Pool season is here. Which means it’s time to invest in new sunscreen and pull those bathing suits out of storage. It’s also time for community associations and property owners to reassess pool safety, maintenance, and risk management.
Most pool injuries are minor in nature, but some can result in broken limbs, head or spinal injuries, and even death. And if the community association or property owners are found to be at fault, the damages can be severe.
“If someone wants to get into a pool in the evening, they’re probably going to be able to climb a fence and get in,” says Louise Cook, divisional assistant vice president for loss prevention at Great American Insurance. “The question is: what can the insured do to proactively minimize risk exposure?”
A lot of things, actually. Here are seven questions to help community associations and property owners get started:
- Assuming your pool does not require a lifeguard, does the building manager have the necessary training to clean and operate the pool?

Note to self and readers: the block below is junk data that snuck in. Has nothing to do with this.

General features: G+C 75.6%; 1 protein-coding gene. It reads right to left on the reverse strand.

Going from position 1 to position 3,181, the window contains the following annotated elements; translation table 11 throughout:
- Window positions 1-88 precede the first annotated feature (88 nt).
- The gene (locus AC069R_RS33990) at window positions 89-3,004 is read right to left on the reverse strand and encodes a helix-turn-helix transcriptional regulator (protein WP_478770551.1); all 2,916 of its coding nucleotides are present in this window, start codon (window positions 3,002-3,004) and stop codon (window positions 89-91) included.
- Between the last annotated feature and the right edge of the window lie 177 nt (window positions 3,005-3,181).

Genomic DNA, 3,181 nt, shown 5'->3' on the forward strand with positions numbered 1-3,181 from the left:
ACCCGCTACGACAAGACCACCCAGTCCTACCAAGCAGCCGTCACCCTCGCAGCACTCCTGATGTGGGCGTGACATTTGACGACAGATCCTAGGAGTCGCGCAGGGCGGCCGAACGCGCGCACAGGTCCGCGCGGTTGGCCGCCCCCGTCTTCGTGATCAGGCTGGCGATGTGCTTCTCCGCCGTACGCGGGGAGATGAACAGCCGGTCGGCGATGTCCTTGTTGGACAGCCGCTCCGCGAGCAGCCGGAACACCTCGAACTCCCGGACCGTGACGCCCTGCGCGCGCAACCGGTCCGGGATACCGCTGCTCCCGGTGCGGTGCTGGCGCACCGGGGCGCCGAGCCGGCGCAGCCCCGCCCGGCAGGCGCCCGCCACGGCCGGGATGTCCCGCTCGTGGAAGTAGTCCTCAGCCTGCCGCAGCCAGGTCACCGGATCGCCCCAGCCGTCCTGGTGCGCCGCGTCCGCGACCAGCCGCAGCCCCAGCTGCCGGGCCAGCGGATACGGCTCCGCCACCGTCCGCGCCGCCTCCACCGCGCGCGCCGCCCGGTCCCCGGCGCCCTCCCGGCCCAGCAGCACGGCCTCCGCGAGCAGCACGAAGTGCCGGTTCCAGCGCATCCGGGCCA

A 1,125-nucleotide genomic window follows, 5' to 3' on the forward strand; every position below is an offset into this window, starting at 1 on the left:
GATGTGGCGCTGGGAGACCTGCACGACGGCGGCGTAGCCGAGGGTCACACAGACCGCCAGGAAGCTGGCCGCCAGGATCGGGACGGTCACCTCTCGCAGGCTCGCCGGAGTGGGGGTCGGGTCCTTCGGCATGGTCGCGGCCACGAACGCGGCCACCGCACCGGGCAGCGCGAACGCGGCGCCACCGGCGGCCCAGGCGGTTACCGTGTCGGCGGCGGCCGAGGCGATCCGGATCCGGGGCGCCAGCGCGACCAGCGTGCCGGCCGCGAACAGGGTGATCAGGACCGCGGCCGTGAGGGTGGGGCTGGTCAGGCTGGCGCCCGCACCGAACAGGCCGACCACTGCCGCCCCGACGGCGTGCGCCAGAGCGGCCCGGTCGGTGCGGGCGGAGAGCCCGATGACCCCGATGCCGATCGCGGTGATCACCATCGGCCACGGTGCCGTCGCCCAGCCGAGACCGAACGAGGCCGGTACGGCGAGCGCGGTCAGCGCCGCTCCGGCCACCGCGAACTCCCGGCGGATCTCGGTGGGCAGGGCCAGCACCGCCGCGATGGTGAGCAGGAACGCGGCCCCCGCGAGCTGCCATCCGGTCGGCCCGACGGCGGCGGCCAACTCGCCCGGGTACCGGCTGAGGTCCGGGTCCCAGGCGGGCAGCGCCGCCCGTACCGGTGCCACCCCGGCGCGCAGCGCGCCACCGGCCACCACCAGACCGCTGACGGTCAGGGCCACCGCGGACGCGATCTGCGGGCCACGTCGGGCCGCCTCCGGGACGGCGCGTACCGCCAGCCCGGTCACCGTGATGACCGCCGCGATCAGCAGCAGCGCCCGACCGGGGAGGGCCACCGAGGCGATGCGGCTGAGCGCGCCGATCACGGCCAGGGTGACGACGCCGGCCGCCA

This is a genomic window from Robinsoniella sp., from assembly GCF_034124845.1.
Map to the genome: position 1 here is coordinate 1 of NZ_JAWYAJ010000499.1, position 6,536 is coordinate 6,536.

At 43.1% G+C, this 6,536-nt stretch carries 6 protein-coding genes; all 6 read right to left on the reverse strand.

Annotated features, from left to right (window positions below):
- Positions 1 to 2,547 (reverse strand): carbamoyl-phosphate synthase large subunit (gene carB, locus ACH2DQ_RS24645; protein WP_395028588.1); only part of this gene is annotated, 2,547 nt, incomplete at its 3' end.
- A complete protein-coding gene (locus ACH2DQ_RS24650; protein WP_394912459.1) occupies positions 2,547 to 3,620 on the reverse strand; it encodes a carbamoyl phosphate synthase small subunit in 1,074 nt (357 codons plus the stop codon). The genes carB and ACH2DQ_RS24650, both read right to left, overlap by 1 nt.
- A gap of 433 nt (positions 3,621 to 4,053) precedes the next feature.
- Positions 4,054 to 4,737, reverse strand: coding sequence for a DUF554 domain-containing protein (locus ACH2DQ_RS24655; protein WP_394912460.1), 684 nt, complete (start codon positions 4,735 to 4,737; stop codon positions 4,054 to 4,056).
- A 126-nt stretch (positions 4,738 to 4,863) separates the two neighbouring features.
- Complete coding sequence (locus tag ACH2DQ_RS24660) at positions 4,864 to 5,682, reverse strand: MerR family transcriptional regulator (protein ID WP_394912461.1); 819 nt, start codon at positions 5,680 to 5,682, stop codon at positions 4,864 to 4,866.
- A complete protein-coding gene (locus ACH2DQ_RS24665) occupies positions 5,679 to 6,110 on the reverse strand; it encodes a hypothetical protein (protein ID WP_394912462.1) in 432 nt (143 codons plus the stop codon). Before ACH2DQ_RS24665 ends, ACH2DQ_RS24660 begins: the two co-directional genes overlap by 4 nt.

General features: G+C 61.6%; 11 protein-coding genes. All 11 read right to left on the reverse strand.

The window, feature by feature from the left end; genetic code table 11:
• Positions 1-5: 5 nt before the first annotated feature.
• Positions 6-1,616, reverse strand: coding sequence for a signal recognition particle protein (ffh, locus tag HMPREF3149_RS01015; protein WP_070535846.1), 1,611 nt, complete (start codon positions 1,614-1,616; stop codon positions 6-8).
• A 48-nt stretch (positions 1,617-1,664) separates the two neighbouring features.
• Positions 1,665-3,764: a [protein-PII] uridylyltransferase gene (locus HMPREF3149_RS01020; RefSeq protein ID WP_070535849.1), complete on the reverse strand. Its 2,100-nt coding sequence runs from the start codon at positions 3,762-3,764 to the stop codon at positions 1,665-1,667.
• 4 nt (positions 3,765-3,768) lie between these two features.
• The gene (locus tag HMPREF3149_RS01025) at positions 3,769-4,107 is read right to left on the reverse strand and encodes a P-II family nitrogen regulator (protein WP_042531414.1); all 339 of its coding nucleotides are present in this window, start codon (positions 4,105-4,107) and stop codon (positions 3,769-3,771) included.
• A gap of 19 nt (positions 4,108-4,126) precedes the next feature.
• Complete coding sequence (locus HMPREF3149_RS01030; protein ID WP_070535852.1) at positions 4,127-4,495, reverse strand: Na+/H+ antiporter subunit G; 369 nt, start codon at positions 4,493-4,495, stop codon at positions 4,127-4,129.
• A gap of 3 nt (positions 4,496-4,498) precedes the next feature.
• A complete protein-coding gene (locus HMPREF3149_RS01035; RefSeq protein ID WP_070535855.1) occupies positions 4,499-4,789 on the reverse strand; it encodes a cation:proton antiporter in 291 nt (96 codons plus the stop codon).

- Are there daily inspections to make sure that the pool is clean?
- Do you have standard opening and closing inspections at the beginning and end of the day?
- Are you keeping daily records of inspections?
- Do you have safety equipment on site?
- If someone does get hurt, what are the procedures?
- Is anyone allowed in the pool when someone is not on duty?
Great American created this basic loss-prevention pamphlet on swimming pools to help you answer these questions and more. Because we believe in the importance of pool safety—and have seen tragedy unfold when pool areas aren’t properly maintained—we also are working with Great American to develop risk management seminars for some of our Florida clients.
“It’s human nature that accidents happen,” Cook says. “But if you prove that you’ve taken the steps to help stop an accident, that goes a long way.”